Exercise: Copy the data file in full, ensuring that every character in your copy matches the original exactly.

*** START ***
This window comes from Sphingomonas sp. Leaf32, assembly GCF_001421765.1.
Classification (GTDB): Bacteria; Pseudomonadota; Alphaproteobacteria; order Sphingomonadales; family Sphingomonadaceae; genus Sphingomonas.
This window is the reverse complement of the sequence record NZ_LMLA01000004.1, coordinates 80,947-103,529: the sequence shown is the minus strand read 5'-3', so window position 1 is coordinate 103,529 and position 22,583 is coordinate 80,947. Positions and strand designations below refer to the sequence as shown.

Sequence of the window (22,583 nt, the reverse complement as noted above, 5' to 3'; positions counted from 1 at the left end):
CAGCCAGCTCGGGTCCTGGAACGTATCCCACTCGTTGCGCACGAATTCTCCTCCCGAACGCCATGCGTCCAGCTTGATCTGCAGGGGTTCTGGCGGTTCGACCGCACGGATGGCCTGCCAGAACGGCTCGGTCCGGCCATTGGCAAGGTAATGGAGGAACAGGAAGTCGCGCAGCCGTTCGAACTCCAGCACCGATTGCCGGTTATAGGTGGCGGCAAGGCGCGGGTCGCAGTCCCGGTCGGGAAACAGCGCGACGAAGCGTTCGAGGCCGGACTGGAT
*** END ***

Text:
This window comes from Sphingomonas sp. Leaf32, assembly GCF_001421765.1.
Classification (GTDB): Bacteria; Pseudomonadota; Alphaproteobacteria; order Sphingomonadales; family Sphingomonadaceae; genus Sphingomonas.
This window is the reverse complement of the sequence record NZ_LMLA01000004.1, coordinates 80,947-103,529: the sequence shown is the minus strand read 5'-3', so window position 1 is coordinate 103,529 and position 22,583 is coordinate 80,947. Positions and strand designations below refer to the sequence as shown.

Sequence of the window (22,583 nt, the reverse complement as noted above, 5' to 3'; positions counted from 1 at the left end):
CAGCCAGCTCGGGTCCTGGAACGTATCCCACTCGTTGCGCACGAATTCTCCTCCCGAACGCCATGCGTCCAGCTTGATCTGCAGGGGTTCTGGCGGTTCGACCGCACGGATGGCCTGCCAGAACGGCTCGGTCCGGCCATTGGCAAGGTAATGGAGGAACAGGAAGTCGCGCAGCCGTTCGAACTCCAGCACCGATTGCCGGTTATAGGTGGCGGCAAGGCGCGGGTCGCAGTCCCGGTCGGGAAACAGCGCGACGAAGCGTTCGAGGCCGGACTGGAT